The "Blame 13" chorus is at it again. You can always count on it to sing "It's all Proposition 13's fault" during difficult economic times. The story has gone national, with columns in Time magazine and the New York Times taking shots at Proposition 13. The attacks are probably best summed up by an editorial cartoon picturing Proposition 13 as the beginning of the end for California civilization.
Let's get the facts straight. Despite the cap instituted by Proposition 13, property taxes have increased dramatically in California. According to Board of Equalization data, property tax revenue has increased 800% since the measure passed in 1978 -- from $5.6 billion a year to $50 billion. Compare that with general fund revenue -- made up largely of sales, income and corporate taxes -- which has increased 500% over the same period.
Attempts to change Proposition 13 tend to focus on two approaches. One is to divide residential property and commercial property and tax them on a different basis, using either a different tax rate or a different assessment schedule. Such a procedure is called a "split roll" because the property roll is split into different categories.
The other approach is to reduce the requirement to pass a state tax from the two-thirds legislative vote established by Proposition 13 to a lesser percentage. (Proposition 13 is often mistakenly charged with the requirement of a two-thirds vote in the Legislature to pass the state budget. Not true. That requirement took root during the Depression.)
The split-roll proposal is self-defeating for an economy trying to dig itself out of a hole, and implementing it would cost jobs. Former state legislative analyst William Hamm co-wrote a study last year that claimed a 1% increase in business property tax rates would lead to 43,000 jobs lost. With double-digit unemployment, that is something California can ill afford.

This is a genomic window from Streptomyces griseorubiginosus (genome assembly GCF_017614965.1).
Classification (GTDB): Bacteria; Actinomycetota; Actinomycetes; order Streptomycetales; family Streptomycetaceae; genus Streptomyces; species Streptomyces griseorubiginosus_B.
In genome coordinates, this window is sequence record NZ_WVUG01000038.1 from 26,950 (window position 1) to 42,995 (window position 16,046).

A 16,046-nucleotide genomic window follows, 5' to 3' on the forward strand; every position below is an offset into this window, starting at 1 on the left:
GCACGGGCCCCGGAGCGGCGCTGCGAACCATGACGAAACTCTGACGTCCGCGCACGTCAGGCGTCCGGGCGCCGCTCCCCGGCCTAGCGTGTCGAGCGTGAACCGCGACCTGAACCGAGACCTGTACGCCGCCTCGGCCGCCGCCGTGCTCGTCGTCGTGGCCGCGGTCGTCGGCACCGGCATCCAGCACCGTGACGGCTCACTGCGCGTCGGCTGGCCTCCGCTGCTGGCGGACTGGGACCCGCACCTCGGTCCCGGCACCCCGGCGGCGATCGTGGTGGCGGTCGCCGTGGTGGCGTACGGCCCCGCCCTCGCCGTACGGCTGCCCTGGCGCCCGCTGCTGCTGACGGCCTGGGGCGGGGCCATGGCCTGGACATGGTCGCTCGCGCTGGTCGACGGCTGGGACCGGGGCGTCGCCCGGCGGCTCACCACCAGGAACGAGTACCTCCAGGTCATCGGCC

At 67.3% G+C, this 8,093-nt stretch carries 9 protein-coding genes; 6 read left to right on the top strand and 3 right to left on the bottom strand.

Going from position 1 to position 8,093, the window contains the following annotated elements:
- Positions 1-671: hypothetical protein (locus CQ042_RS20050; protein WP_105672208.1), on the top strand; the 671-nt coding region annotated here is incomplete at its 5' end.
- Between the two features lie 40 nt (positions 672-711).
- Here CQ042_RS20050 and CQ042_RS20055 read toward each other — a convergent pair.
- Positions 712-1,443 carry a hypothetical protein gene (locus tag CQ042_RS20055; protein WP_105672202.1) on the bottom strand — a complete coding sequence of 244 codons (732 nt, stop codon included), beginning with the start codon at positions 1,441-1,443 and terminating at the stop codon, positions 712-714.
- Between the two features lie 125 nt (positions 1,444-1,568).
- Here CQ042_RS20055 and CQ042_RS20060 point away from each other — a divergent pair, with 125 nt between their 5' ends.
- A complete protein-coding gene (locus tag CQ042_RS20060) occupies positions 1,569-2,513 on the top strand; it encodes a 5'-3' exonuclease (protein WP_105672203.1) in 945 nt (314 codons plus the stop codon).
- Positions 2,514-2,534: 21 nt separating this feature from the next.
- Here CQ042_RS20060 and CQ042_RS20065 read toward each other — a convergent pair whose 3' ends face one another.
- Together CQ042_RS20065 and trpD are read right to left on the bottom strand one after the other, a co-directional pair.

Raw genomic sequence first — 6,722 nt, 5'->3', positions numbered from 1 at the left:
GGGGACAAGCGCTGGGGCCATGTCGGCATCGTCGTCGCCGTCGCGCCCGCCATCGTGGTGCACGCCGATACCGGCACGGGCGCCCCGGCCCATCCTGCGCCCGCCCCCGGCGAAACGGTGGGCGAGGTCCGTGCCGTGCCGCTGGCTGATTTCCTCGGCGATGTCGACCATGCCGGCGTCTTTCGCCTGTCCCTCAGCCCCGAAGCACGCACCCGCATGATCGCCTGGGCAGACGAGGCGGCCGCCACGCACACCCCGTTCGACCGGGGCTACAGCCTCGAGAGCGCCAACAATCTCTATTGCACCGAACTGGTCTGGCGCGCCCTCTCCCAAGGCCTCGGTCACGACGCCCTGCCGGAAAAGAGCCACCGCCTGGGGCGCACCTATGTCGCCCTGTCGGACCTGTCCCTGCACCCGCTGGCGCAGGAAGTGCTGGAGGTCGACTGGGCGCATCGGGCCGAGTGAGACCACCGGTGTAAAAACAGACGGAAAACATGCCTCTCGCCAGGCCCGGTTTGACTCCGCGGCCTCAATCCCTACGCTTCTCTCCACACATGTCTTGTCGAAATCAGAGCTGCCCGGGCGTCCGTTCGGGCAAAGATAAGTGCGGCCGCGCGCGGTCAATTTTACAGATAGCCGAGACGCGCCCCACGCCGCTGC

Of course, businesses, where they can, will pass tax increases on to consumers through higher prices, to tenants through raised rents or to employees through lower wages. Passing through the tax is an important notion to understand, especially for those who rally around a split-roll proposal in hopes of sticking a tax to big business. But it's small businesses that would be hurt the most. Many live on close margins, and a tax increase would be a considerable burden.
Further, business property owners do not enjoy a break over homeowners under Proposition 13, as some have charged. The Hamm study, using Board of Equalization data, found that owner-occupied residential property is assessed at 53% of the current market value; at 60%, commercial/industrial property is assessed closer to the higher current market value.
Voters have shown that they appreciate the protection a two-thirds legislative vote on taxes provides. Five years ago, a measure to lower the two-thirds threshold for taxes and the budget to 55% was crushed 2 to 1 at the polls.
Legislators centralized some power in Sacramento after Proposition 13, in great part because of state Supreme Court decisions on how schools are funded. There is talk that some power should be shifted back to local government and that the legislation must be undone or taxes raised to accomplish this goal. Keeping government decisions closer to the people is a good idea. But Proposition 13 does not have to be dismantled in the process.
Supporters of increased state spending have spent 31 years trying to make Proposition 13 the boogeyman. The measure has been held responsible for a freeway collapse during an earthquake and even for O.J. Simpson's not-guilty verdict in the 1995 criminal trial, to name a couple of examples.
But for a great majority of Californians, the boogeyman label doesn't stick. The measure passed 2 to 1 in 1978, and polls indicate 2-to-1 support today. Who do you trust, the politicians who want to change or repeal Proposition 13, or Proposition 13 itself? For the voters of California, the answer has never been clearer.